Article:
Changes Sought in State Sex Law
& Record, March 9, 2001
P. O. Box 20848, Greensboro, NC 27420
By Eric Dyer, Raleigh Bureau, News & Record
RALEIGHStraight or gay, adults
who engage in oral or anal sex in North Carolina are breaking the law, even if
the act occurs behind closed doors.
Some argue the states sodomy statute is puritanical, antiquated and
silly. Yet past efforts to weaken or repeal it have gone nowhere in the
General Assembly, where talk about sex seems taboo.
Even so, a push is again under way to amend the law, with proponents saying
they hope to persuade legislators that their intent is to safeguard personal
freedom rather than to condone any sexual practice.
"There is a basic right to privacy that this law violates," said
Jo Wyrick, executive director of Equality NC, a lobbying group for lesbian,
gay, bisexual and transgender issues. "... I think most people take the
attitude that what other people do in their own homes is their own
Conservative groups contend the sodomy, or crimes against nature, law
appropriately reflects societal sexual mores and should be left alone.
A measure introduced last week in the state Senate would exempt consenting
adults from the law, as long as the acts are not for hire or done in public.
The proposed bill would leave the sodomy law on the books because it is
used to prosecute other behaviors such as public sex, prostitution and
bestialityacts that opponents of the sodomy law do not wish to endorse.
"Your home is your castle, and you should be able to have private
business within your castle," said state Sen. Jeanne Lucas, D-Durham, a
co-sponsor of the Sexual Privacy Act. "Youre not hurting anybody. You
are doing what pleases you."
The bills primary sponsor, Sen. Ellie Kinnaird, said the current crimes
against nature law was a "government stamp of authority" that
"lawless people" use to justify harassing lesbians and gay men.
"Why should we criminalize behavior thats nobodys business but
their own?" said Kinnaird, D-Orange, whose district includes eastern
The North Carolina law, which traces back to 16th century England under
King Henry VIII, is not unique.
Every state in the nation had sodomy statutes until about 40 years ago,
although a majority have been repealed or struck down in court since then.
Four states still have laws in place that ban oral and anal sex
specifically between people of the same gender, regardless of consent,
according to the Lambda Legal Defense and Education Fund, a gay and lesbian
civil rights organization based in New York. Twelve states, including the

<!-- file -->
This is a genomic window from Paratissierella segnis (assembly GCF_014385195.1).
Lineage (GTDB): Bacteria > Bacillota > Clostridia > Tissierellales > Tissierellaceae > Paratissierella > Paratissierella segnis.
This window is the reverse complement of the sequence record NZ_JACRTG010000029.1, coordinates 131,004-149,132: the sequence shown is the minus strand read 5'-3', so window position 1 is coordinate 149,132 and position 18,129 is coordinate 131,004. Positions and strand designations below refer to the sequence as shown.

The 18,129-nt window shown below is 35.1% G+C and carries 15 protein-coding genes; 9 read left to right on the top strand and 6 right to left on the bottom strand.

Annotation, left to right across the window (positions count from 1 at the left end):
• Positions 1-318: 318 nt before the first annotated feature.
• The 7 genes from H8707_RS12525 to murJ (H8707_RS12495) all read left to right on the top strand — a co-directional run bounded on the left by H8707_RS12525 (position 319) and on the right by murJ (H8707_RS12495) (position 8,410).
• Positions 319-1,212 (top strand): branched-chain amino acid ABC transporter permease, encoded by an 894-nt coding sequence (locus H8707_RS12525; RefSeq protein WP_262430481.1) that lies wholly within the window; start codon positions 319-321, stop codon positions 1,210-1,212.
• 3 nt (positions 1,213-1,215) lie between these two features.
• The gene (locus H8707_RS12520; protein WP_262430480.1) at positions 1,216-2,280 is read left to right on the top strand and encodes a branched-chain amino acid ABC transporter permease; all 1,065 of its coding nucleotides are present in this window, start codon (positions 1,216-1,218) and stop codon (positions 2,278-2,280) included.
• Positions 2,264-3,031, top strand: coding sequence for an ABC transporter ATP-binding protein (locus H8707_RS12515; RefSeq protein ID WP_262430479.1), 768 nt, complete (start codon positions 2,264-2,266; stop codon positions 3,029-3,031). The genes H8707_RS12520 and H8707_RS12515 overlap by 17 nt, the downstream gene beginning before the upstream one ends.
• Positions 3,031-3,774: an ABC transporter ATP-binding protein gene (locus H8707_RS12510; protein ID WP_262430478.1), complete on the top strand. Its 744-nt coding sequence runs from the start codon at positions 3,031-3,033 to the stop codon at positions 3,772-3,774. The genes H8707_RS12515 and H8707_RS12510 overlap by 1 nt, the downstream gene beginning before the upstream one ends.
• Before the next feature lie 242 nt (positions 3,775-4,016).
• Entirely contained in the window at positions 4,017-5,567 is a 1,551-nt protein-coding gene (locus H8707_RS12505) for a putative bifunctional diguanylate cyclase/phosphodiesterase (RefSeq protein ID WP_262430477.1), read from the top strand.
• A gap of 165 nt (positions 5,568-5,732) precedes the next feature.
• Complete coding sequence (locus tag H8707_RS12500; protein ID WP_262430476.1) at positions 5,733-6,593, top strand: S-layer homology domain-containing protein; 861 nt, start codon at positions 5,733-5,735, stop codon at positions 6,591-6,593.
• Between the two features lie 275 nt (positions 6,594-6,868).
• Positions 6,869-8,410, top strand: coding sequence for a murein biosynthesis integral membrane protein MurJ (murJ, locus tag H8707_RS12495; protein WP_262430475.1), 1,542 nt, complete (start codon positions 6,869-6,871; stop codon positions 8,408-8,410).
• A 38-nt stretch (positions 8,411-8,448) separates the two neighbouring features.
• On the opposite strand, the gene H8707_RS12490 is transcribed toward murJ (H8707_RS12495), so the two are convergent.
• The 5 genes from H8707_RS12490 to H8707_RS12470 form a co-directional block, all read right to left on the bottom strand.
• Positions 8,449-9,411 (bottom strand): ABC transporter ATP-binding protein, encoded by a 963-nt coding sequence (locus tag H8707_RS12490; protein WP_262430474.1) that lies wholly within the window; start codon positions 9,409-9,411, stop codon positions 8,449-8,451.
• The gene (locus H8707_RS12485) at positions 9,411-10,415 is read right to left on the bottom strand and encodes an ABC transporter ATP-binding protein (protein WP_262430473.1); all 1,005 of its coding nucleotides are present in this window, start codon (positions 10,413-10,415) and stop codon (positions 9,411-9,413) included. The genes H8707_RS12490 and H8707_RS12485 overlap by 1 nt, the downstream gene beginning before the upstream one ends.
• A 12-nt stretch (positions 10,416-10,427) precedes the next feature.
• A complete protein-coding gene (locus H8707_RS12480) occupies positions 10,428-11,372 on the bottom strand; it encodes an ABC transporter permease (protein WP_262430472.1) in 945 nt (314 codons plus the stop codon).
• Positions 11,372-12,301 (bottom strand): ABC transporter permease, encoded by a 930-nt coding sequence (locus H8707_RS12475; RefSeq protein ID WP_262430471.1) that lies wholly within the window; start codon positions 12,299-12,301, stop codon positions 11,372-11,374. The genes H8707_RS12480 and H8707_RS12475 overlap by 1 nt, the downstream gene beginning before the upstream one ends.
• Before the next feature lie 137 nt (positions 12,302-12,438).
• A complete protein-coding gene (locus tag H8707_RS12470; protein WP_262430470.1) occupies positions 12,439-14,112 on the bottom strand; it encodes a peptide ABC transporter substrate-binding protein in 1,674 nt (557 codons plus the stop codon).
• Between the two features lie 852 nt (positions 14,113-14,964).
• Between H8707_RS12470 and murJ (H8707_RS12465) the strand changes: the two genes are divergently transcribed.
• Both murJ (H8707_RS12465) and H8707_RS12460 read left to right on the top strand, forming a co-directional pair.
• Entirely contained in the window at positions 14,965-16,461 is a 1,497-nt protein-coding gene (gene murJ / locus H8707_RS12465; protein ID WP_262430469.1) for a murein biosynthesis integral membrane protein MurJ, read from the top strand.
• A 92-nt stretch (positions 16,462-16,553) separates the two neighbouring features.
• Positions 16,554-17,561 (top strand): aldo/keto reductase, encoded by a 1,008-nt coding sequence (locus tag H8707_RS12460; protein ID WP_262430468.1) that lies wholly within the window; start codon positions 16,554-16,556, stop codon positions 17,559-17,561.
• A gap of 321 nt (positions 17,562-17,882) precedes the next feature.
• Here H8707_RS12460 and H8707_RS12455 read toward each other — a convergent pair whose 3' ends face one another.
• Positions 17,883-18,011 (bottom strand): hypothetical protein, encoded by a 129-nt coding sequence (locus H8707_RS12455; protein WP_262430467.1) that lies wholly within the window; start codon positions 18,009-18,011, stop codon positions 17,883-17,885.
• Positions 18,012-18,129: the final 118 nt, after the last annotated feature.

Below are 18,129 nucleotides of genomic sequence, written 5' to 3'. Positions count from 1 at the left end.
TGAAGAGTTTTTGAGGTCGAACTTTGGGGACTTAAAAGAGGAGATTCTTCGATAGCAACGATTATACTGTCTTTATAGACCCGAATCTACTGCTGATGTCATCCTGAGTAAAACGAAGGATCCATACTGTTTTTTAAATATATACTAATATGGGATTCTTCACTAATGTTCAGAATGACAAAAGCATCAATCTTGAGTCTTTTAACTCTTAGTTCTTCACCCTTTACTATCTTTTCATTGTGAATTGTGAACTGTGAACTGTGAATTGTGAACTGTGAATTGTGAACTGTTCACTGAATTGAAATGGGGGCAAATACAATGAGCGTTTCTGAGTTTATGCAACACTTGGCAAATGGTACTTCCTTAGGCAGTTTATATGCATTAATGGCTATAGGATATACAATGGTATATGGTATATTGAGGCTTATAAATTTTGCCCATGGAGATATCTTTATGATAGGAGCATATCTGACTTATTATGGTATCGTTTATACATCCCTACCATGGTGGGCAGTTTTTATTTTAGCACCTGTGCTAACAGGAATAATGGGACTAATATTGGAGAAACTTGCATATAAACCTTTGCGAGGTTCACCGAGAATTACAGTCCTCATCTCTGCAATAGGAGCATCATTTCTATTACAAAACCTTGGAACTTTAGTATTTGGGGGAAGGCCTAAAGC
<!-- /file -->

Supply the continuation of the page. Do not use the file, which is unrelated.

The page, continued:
Carolinas and Virginia, condemn the sexual practices between heterosexuals and
homosexuals, the group says.
Lambda and other gay-rights groups largely have been responsible for
challenges to sodomy laws across the country. In North Carolina, about 75 gay
activists visited the legislature Thursday, in part to build support for
revising the crimes against nature law. They talked with lawmakers and held a
noontime rally in front of the Legislative Building.
Wyrick, the Equality NC director, said while the statute theoretically
applies both to gay and straight adults, it often is used to discriminate
against homosexuals. For example, landlords might deny housing and hotels
refuse to serve gay couples on the basis that state law forbids them from
aiding and abetting a felony, she said.
Conservatives have opposed moves to get rid of sodomy laws in other states,
saying government has a responsibility to set standards of conduct.
John Rustin of the N.C. Family Policy Council said a weakened sodomy law
would contradict measures the General Assembly passed five years ago banning
same-sex unions and requiring that public schools teach abstinence before
marriage. He also said case law had established that the sodomy law did not
apply to married couples.
"It is an attempt by promoters of the homosexual lifestyle to get a
foothold in state law for their behavior," Rustin said.
Violation of the sodomy law is a felony punishable by just over a year in
prison, officials said.
People are charged with the offense. According to the N.C. Administrative
Office of the Courts, trial-level judges statewide heard 379 cases last year
that involved a breach of the crimes against nature law. Another 101 cases
concerned attempted violations of the statute, a misdemeanor.
What acts were covered in those cases were not spelled out in the state
Al Hubbard, an assistant district attorney in Guilford County who handles
sex crimes, said law enforcement often uses the law against people soliciting
or having sex in public park but rarely, if ever, on matters of private
"Its something you dont see much used with two individuals in
their bedrooms," Hubbard added. He noted that while North Carolina law
also makes sexual intercourse between unmarried people a misdemeanor, "I
havent seen that gone after."
The measure has been referred to a Senate committee, where similar bills
have died in recent years. No hearing has been scheduled.
"It will be discussed again. The question is, are they going to vote
on it?" said Deborah Ross, executive director of the American Civil
Liberties Union state affiliate.
She says that is unlikely.
"Its the sex part," Ross explained. "(Lawmakers) are
afraid of what could happen in an election because it could be portrayed in
unfavorable ways in an eight-second sound bite."
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